Proposed Pension Funding Stabilization: How Does It Affect the Single-Employer Defined Benefit System?

by Joseph Silvestri, SOA Retirement Research Actuary

The SOA recently released its latest research report from the Society of Actuaries (SOA) Rapid Retirement Research Initiative. The initiative’s second report, Proposed Pension Funding Stabilization: How Does It Affect the Single-Employer Defined Benefit System?, augments our first report and focuses on a timely issue with significant actuarial aspects – proposed changes to the laws affecting the funding of U.S. single-employer DB pension plans through the pension funding stabilization provisions in the Senate passed MAP-21 bill.

This report illustrates the shorter-term implications of the provisions, such as the deferral of cash contribution requirements, and broader aspects of the bill, notably its effect on the volatility of contribution requirements, disclosures and plan funding levels.

In considering these issues, of course, it is important to recognize that many additional considerations go into the assessment by policymakers of any pending legislation, such as the state of the economy, effects on business operations of plan sponsors, and, in the current environment, the effects of declining interest rates.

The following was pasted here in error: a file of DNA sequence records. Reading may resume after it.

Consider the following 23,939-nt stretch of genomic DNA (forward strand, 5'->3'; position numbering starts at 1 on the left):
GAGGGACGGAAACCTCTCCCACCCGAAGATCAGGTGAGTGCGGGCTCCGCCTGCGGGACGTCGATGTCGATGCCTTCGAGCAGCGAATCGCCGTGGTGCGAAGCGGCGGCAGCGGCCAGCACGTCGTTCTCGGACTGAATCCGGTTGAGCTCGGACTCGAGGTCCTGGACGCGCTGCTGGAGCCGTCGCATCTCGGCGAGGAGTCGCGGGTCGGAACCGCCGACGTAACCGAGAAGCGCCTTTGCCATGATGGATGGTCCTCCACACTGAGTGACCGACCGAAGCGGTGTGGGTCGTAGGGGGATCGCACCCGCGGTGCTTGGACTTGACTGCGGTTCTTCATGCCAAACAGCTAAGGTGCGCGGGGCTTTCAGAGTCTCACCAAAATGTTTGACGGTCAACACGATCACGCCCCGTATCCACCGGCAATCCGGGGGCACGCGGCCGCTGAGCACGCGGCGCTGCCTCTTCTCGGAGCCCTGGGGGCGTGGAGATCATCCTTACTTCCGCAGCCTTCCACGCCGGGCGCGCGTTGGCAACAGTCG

Key findings from the report show:

  • The bill would effectively prescribe a pattern of valuation interest rates for the next several years, with a significant increase in 2012 rates followed by declines in subsequent years.
  • Initially, aggregate contribution requirements would be significantly less than under current law (approximately 43 percent in 2012), but would increase over time.
  • The predictability of contribution requirements would show some improvement in the short term but little change over the long term.

The report’s findings should in no way be viewed as taking a position on pending legislation or lobbying for a particular viewpoint. The Society of Actuaries does not take positions on legislative proposals, either for or against, and is not taking a position, positively or negatively, on this legislation. Rather, this research initiative and others like it are reflections of a core function of the SOA’s mission, namely to serve the  public interest by providing non-partisan objective research, using actuarial methodology, on issues of important public interest and concern.

I invite you to review the analysis in the report and if you have comments or feedback, share them below, or feel free to contact me at jsilvestri@soa.org.

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